Trained doctors and health workers will be enabled to treat isolated and nomadic populations long after Relief International leaves. Permanent village health facilities will support the people of North Darfur both in crisis and in peace.

For more information provided directly by the project and a local contact, click here

(4) Mother & Child Health Clinic in Rural Nepal
Prior to KFK’s Clinic it was difficult to find a mother who had not lost a child and impossible to find a household without a sick person. Child and Maternal Mortality rates of these communities have been almost two-to-three times higher than the national average. KFK's Mother and Child Health Clinic provides critical medical services to the 7,000 residents of Rasuwa district. In 2006 the Clinic provided over 1,200 patient visits, training sessions, and traveling health care services.

Operating costs of $15,000/yr ($5/day) provides critical care to 7,000 people ($2 per person) * Management of childhood illnesses * Immunications * Antenatal/post natal care * Treatment of sexually transmitted diseases, tuberculosis, etc. *

Potential Long Term Impact
The project will provide critical health care to 7,000 villagers in Goljung, Chilime, and Gatlang. These communities suffer from health problems associated with crippling poverty including diarrhea, malnutrition, and acute respiratory illnesses.

For more information provided directly by the project and a local contact, click here

(5) Help Afghan Women Deliver Healthy Babies Safely
An alarming percentage of Afghan women and babies die during pregnancy and delivery. Most women deliver babies at home without the assistance of trained medical staff. CHI/AIL offer lifesaving health services and medical interventions to pregnant women and babies through three rural clinics in Afghanistan, including on-site baby delivery for high-risk cases. CHI/AIL also educate women about their reproductive health so that they can make healthy choices during pregnancy and delivery.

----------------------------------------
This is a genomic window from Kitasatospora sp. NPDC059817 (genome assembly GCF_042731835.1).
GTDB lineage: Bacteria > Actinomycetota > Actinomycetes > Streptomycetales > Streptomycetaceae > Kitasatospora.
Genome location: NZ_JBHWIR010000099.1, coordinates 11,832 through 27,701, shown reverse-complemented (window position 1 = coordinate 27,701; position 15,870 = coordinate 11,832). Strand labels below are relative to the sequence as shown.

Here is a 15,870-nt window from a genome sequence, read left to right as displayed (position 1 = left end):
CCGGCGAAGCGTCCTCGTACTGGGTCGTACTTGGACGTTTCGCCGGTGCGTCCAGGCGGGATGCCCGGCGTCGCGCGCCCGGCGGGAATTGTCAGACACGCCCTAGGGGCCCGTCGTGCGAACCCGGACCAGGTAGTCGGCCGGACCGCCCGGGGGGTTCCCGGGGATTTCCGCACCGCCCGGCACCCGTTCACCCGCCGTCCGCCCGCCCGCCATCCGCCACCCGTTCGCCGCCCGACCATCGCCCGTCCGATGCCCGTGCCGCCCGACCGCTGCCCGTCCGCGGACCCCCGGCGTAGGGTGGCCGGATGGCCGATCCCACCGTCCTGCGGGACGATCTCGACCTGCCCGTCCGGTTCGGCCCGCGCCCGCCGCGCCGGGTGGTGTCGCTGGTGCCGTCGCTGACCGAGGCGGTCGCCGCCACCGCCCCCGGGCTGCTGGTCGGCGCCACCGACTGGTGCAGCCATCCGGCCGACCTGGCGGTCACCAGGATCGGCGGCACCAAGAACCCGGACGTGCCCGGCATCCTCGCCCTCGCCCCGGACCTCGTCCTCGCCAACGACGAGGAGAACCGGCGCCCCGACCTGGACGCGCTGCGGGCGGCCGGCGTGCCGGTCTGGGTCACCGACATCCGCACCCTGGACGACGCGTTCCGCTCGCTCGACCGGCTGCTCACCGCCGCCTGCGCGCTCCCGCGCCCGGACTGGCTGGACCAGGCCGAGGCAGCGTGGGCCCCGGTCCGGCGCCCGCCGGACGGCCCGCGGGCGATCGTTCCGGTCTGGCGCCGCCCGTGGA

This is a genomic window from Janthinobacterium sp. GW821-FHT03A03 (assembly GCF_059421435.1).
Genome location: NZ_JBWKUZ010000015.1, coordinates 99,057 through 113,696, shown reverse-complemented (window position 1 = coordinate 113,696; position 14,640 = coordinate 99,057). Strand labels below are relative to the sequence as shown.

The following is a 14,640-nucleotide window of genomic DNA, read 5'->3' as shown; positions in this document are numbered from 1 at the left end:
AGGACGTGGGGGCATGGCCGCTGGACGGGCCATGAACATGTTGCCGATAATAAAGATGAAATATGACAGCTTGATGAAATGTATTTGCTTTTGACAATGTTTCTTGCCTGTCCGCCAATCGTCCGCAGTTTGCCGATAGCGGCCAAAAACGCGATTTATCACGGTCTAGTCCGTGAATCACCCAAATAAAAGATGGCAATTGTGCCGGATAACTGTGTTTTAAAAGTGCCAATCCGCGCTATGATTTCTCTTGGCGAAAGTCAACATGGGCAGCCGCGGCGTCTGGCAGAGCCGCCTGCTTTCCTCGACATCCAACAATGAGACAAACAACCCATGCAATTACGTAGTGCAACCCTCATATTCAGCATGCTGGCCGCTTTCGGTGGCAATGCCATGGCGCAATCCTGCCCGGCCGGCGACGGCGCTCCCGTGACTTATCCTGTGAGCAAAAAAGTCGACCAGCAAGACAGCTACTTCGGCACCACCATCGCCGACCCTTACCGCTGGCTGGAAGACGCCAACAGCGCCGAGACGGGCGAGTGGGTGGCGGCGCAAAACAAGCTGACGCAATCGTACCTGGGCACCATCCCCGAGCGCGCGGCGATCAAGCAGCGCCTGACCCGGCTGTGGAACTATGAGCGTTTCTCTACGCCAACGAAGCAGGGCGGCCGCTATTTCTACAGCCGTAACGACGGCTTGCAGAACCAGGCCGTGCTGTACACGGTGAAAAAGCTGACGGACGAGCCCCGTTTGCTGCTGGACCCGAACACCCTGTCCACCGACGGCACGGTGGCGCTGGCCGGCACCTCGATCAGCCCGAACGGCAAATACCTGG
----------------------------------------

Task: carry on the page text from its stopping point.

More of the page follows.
12,000 Afghan women will receive pre- and post-natal care, midwifery, family planning services, education on women’s reproductive health, delivery kits for home delivery, and assessment and intervention for high-risk pregnancies.

Potential Long Term Impact
Thousands of women who would have lost their lives or the lives of their babies during pregnancy and delivery will be saved. Women will learn how to prevent complications during pregnancy and delivery and protect their long-term reproductive health.

For more information provided directly by the project and a local contact, click here

I hope this round-up helps! Already BlogHer has raised more than $1,600 to support these programs, thanks to the blogging efforts of these amazing women:
1. Denise
2. Erin
3. mamikaze
4. kari
5. sparks and butterflies
6. vered
7. karoli
8. Elisa
9. Donna at Global Giving
10. Learn to Duck
11. Notions of Identity
12. Whymommy
13. Catherine
14. SoCalMom
15. Elisa's Green Scene
16. Lisa Stone
17. Writes For Chocolate
18. Christian Feminist
19. Broad-Sheet
20. Because I have to...
21. Colleen
22. Nickie
23...YOU! You're next! Denise Tanton has made it easy. Here's how:

Take Action Now:

1) Grab a button or widget to place on your blog.
2) Share this information with your readers by blogging about maternal health, or this BlogHers Act initiative, or the individual project you're supporting.
3) Leave your link at the bottom of this post, using Mr Linky, so others can hear your thoughts on these issues. (We'll also be featuring many of you on and in our newsletters.)
4) Donate to save women's lives, today.

The widget:

So...what else? What do you think of the information I've provided? What else should we do to raise blogger awareness of this campaign at a time when the tax man cometh and the Wall Street Journal is using the R word (recession)?

I welcome your feedback and any other questions and suggestions. And if you've read this far, thank you for caring about helping as many women as possible, around the world.